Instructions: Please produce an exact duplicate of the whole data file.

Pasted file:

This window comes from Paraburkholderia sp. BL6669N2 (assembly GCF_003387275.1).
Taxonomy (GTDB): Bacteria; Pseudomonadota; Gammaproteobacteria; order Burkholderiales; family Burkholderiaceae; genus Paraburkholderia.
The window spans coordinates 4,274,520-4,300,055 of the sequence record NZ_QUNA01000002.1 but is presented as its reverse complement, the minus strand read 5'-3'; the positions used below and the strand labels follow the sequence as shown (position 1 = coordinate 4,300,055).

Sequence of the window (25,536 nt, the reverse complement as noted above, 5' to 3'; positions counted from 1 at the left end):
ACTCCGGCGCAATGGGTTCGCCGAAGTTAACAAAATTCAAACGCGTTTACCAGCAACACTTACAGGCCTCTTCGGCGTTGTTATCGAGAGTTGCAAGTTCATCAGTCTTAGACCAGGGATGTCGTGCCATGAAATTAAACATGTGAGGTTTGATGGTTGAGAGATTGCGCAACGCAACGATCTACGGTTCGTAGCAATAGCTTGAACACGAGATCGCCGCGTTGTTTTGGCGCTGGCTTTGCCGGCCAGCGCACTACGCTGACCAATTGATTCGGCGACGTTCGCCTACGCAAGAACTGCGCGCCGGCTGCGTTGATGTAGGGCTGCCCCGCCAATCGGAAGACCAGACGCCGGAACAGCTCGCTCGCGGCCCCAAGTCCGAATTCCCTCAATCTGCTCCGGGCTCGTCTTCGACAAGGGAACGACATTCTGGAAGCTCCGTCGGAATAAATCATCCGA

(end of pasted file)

This window comes from Paraburkholderia sp. BL6669N2 (assembly GCF_003387275.1).
Taxonomy (GTDB): Bacteria; Pseudomonadota; Gammaproteobacteria; order Burkholderiales; family Burkholderiaceae; genus Paraburkholderia.
The window spans coordinates 4,274,520-4,300,055 of the sequence record NZ_QUNA01000002.1 but is presented as its reverse complement, the minus strand read 5'-3'; the positions used below and the strand labels follow the sequence as shown (position 1 = coordinate 4,300,055).

Sequence of the window (25,536 nt, the reverse complement as noted above, 5' to 3'; positions counted from 1 at the left end):
ACTCCGGCGCAATGGGTTCGCCGAAGTTAACAAAATTCAAACGCGTTTACCAGCAACACTTACAGGCCTCTTCGGCGTTGTTATCGAGAGTTGCAAGTTCATCAGTCTTAGACCAGGGATGTCGTGCCATGAAATTAAACATGTGAGGTTTGATGGTTGAGAGATTGCGCAACGCAACGATCTACGGTTCGTAGCAATAGCTTGAACACGAGATCGCCGCGTTGTTTTGGCGCTGGCTTTGCCGGCCAGCGCACTACGCTGACCAATTGATTCGGCGACGTTCGCCTACGCAAGAACTGCGCGCCGGCTGCGTTGATGTAGGGCTGCCCCGCCAATCGGAAGACCAGACGCCGGAACAGCTCGCTCGCGGCCCCAAGTCCGAATTCCCTCAATCTGCTCCGGGCTCGTCTTCGACAAGGGAACGACATTCTGGAAGCTCCGTCGGAATAAATCATCCGA